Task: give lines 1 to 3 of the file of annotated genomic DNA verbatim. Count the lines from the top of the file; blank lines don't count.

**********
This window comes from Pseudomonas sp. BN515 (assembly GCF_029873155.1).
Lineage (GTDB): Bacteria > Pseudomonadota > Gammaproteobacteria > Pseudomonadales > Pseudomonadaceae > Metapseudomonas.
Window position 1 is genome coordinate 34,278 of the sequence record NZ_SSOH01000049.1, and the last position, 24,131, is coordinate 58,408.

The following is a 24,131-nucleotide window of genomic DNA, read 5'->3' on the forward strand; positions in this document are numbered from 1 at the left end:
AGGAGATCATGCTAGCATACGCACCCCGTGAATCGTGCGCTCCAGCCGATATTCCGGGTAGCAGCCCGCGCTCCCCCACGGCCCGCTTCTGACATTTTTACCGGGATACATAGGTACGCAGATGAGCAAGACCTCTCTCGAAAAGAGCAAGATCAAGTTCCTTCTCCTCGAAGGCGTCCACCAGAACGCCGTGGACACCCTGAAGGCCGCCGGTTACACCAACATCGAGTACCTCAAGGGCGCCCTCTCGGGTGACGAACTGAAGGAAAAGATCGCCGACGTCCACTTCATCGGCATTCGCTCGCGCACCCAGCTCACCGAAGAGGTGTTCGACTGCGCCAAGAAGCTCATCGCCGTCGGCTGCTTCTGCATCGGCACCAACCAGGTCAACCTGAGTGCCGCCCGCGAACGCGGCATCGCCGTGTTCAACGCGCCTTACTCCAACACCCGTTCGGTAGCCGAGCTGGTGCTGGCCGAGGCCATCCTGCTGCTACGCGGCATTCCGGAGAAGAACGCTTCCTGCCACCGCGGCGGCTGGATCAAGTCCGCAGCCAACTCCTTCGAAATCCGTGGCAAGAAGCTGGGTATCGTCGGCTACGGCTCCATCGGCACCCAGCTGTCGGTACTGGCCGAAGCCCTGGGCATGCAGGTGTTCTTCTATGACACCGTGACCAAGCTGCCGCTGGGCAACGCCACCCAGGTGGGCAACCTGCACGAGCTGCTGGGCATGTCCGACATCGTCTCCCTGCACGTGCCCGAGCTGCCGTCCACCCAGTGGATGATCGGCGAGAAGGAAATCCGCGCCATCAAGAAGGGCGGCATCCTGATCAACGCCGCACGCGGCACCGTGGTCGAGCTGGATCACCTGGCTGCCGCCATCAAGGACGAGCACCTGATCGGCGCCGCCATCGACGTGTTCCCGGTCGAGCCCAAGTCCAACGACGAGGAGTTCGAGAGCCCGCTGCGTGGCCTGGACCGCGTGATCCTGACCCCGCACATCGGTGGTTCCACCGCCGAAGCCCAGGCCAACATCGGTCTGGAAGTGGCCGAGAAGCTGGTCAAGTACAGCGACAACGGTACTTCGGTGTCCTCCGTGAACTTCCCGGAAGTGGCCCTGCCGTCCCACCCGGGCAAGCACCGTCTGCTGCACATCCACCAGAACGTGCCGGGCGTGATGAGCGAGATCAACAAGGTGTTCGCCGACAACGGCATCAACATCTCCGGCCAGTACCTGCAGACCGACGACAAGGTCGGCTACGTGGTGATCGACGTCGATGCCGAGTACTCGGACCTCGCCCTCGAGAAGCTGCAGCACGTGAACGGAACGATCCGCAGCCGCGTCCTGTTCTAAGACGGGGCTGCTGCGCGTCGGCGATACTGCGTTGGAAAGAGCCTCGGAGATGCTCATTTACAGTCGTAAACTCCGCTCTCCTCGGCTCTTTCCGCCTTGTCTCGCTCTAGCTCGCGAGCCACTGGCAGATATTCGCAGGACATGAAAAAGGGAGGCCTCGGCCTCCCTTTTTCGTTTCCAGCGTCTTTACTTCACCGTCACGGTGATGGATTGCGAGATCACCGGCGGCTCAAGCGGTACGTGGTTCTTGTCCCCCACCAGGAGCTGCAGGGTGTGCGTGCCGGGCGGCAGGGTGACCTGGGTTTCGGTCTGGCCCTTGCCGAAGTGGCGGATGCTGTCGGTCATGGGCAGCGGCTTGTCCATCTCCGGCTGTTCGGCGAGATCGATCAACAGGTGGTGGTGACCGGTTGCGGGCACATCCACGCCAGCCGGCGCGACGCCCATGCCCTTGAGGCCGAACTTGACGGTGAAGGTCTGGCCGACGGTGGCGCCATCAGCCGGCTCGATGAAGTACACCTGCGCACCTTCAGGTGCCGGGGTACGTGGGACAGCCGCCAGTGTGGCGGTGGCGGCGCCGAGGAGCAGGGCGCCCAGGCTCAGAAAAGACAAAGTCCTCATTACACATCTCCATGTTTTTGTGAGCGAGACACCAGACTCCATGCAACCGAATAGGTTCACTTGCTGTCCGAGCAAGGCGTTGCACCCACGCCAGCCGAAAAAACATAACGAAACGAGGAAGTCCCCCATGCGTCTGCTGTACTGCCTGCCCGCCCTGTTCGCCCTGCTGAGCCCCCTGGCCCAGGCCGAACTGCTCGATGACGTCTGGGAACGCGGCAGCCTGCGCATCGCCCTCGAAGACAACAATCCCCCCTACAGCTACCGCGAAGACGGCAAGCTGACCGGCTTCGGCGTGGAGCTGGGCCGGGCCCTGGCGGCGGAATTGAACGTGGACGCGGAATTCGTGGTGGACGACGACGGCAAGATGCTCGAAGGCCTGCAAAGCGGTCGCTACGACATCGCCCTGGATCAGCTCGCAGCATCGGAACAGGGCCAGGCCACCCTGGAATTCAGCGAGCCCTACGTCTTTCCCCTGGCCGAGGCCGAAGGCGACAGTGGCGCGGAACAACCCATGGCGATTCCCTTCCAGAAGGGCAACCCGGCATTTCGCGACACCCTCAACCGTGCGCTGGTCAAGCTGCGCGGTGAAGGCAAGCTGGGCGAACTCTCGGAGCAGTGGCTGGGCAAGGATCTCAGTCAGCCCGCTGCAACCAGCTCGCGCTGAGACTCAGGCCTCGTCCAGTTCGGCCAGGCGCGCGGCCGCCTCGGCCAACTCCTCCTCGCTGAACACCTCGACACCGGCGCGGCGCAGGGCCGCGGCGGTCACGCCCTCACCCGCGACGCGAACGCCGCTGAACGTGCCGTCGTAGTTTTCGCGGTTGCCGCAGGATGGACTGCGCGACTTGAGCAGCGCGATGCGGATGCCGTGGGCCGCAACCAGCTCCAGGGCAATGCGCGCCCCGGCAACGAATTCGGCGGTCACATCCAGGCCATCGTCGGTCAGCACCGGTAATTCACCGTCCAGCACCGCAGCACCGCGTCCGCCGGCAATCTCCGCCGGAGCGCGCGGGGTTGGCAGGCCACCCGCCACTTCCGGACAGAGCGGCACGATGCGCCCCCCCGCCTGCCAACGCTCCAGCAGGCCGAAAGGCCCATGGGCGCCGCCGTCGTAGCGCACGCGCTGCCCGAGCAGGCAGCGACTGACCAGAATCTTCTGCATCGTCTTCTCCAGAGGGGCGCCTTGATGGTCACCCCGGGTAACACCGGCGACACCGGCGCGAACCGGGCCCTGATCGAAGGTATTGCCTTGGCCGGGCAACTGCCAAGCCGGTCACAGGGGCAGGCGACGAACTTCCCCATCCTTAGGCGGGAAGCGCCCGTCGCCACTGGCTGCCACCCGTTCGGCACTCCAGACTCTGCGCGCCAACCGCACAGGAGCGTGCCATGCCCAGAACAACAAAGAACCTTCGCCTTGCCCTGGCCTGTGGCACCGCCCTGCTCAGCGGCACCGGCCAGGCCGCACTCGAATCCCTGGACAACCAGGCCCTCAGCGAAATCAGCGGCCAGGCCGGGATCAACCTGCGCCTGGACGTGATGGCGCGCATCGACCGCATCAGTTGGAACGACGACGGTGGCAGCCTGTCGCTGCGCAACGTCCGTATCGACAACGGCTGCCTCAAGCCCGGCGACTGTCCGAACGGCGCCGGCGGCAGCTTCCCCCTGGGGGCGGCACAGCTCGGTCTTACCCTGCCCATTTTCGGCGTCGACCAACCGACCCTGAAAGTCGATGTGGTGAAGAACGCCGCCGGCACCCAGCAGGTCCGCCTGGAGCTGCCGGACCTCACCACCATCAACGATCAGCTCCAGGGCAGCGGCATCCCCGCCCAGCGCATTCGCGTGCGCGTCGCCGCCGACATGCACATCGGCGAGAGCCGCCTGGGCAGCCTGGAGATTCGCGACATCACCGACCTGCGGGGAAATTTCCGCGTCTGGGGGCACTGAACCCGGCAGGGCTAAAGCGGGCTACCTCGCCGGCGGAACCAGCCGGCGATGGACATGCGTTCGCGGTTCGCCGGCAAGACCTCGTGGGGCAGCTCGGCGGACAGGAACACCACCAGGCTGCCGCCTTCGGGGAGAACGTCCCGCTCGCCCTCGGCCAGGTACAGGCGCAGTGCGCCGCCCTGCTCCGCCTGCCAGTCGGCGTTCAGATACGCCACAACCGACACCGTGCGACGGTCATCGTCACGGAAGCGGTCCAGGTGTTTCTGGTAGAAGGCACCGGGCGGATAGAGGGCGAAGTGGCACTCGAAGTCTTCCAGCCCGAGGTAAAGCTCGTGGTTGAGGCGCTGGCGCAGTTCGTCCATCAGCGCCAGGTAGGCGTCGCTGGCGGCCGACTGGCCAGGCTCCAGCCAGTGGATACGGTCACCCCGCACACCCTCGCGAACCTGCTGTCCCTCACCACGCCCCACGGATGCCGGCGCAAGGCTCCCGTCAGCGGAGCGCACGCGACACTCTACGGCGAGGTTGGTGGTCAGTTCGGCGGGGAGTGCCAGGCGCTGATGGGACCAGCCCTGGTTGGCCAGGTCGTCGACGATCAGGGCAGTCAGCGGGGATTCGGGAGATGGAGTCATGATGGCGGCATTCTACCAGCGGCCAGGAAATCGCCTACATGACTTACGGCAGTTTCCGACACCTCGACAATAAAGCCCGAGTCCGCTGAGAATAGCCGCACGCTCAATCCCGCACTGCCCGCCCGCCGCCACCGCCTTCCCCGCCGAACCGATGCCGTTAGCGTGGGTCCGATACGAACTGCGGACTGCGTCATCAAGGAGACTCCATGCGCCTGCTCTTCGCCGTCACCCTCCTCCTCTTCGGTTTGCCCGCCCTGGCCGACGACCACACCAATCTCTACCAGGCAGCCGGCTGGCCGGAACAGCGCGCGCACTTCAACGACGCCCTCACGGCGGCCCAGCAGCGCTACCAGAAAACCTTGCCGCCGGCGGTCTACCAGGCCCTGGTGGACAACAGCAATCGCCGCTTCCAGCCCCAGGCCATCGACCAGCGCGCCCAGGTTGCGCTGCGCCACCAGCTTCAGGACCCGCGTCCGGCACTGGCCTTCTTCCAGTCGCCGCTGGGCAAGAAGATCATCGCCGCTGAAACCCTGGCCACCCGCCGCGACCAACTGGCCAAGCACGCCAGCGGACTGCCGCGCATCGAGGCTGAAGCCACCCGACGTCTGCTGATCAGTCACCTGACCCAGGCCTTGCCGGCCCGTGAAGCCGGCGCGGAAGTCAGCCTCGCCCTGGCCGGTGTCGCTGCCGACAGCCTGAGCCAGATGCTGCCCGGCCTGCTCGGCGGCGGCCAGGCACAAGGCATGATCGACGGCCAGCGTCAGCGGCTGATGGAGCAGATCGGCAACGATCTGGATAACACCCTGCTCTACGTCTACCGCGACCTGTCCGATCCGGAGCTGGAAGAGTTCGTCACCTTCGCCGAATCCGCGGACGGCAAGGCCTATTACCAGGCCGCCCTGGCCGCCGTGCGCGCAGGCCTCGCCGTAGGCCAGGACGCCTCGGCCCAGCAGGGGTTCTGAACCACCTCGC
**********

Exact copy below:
This window comes from Pseudomonas sp. BN515 (assembly GCF_029873155.1).
Lineage (GTDB): Bacteria > Pseudomonadota > Gammaproteobacteria > Pseudomonadales > Pseudomonadaceae > Metapseudomonas.
Window position 1 is genome coordinate 34,278 of the sequence record NZ_SSOH01000049.1, and the last position, 24,131, is coordinate 58,408.